Aside from aiding in your baby’s growth, particular supplements can lower the risk of certain conditions for both you and your baby. “Prenatal vitamins can help decrease your risk of nausea, birth defects, and preterm birth. These benefits are optimized when prenatal vitamins are started prior to conception,” says Dr. Woodus.

Supplemental folate , in particular, is very important. According to the CDC, it’s been shown to reduce neural tube defects in babies, which are conditions involving the baby’s brain and spine. Folic acid can also reduce the risk of autism spectrum disorders, research shows. When prenatal vitamins are taken three months before conception or during the first month of pregnancy, the risk of having a child with autism decreases even in genetically susceptible mothers and children, a study in the Journal of Epidemiology found.

Read Also: Can Autism Develop Later In Life

Which Autism Supplements Do Doctors Recommend Most Often For Children With Asd

A doctors first priority when recommending vitamin and mineral supplements is usually to identify gaps in the childs diet. Your childs pediatrician might ask you to keep a log of your childs eating for a week or two so that he/she can get an idea of what your child enjoys and what vitamins and minerals are present in those foods.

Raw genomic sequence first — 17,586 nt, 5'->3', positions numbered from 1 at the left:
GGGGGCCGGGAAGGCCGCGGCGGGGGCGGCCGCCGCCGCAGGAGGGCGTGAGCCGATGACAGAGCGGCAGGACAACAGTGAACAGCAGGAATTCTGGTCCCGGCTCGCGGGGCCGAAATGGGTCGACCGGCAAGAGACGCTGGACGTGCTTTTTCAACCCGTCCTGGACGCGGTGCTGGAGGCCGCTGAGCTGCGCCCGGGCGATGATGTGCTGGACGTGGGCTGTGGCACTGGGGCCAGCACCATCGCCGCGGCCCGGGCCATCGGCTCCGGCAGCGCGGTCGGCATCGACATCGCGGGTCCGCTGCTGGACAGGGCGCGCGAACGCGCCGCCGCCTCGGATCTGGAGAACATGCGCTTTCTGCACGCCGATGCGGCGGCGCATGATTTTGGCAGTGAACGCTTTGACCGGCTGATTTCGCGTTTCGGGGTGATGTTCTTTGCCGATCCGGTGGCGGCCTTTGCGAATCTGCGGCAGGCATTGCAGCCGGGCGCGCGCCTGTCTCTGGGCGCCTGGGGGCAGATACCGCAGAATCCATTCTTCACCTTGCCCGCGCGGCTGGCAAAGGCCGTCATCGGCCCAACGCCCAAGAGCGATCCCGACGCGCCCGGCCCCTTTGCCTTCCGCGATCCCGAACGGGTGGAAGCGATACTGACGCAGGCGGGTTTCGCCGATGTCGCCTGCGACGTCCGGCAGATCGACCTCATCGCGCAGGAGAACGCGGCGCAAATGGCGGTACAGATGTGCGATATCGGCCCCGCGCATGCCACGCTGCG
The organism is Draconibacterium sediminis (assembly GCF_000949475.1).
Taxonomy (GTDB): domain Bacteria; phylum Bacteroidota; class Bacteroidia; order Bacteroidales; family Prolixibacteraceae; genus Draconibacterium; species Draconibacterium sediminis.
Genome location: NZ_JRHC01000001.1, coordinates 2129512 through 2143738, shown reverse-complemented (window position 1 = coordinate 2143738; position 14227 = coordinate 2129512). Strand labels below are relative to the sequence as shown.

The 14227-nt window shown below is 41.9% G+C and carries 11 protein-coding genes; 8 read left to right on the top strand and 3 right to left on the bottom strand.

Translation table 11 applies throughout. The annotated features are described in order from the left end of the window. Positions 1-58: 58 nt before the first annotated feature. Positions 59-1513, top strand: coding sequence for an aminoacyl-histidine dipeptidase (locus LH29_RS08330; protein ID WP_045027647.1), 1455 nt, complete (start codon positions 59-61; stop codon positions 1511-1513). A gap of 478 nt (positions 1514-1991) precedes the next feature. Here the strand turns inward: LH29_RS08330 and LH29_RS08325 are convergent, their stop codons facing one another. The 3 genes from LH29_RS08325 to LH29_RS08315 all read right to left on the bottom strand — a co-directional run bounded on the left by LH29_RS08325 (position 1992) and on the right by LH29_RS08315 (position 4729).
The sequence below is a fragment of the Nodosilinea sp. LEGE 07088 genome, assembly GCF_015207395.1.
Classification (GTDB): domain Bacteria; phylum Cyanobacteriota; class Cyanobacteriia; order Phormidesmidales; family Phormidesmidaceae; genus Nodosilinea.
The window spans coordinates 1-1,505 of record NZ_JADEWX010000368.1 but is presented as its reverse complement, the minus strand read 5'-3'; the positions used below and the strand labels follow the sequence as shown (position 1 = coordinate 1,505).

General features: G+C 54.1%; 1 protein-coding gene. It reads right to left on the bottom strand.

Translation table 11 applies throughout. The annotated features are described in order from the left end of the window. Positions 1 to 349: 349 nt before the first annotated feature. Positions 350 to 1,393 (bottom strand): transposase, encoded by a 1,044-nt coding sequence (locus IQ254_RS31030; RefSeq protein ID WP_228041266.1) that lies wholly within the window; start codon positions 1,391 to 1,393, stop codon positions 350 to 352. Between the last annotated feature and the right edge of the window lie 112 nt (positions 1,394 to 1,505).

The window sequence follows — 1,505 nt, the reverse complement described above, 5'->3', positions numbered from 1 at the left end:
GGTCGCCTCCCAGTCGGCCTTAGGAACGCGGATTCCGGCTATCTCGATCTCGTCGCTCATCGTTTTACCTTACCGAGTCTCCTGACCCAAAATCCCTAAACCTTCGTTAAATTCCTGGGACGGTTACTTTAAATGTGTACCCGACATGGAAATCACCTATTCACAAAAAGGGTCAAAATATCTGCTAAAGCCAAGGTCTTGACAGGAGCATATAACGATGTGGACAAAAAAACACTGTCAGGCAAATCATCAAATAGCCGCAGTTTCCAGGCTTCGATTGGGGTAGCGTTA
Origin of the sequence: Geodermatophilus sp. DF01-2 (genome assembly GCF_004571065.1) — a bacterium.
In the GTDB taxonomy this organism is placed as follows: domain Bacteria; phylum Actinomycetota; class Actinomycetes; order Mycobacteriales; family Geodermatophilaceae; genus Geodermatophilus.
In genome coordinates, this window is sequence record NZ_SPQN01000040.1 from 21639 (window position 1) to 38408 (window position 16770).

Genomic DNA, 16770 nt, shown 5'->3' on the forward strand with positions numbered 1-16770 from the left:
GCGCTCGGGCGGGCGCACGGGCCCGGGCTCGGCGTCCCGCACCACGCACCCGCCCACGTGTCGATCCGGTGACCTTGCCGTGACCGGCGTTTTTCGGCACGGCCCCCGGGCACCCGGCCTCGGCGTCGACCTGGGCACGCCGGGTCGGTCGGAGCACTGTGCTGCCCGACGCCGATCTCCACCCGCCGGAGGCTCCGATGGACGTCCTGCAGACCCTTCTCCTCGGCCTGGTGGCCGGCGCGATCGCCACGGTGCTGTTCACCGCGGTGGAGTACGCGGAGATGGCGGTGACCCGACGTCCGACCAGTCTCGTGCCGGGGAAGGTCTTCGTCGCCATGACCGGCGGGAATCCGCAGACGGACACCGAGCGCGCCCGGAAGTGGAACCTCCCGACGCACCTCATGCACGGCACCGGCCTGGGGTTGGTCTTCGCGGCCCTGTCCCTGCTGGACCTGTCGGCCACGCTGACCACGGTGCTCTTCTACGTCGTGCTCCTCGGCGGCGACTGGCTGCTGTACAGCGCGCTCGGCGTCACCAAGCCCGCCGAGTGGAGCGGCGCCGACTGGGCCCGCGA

It can be helpful to write a list of foods your child dislikes and refuses to eat as well. This list might include textures, food groups, or flavors in addition to specific food items.

It is important to note that while some children may get plenty of vitamins A, E, D, and K, they are fat soluble vitamins, which means that if your child does not eat enough fat, he/she will not be able to absorb these vitamins. A child who eats a vegan or vegetarian diet may be lacking in B12 as it is found only in animal products.

Your childs pediatrician may try to incorporate lacking vitamins and minerals into your childs diet before going to a supplement as it is the way our bodies prefer to receive nutrition. However, when this is not possible, your pediatrician may prescribe vitamins in liquid, sublingual, chewable to swallowable pill form.

When Do I Need To Start Taking Prenatal Vitaminsand For How Long

Your Prenatal Vitamin Needs a Check-up

Ideally, you should start as soon as you begin trying to conceive, Dr. Ruiz says. Your baby will need those extra nutrients from the moment of conception, Dr. Ruiz explains.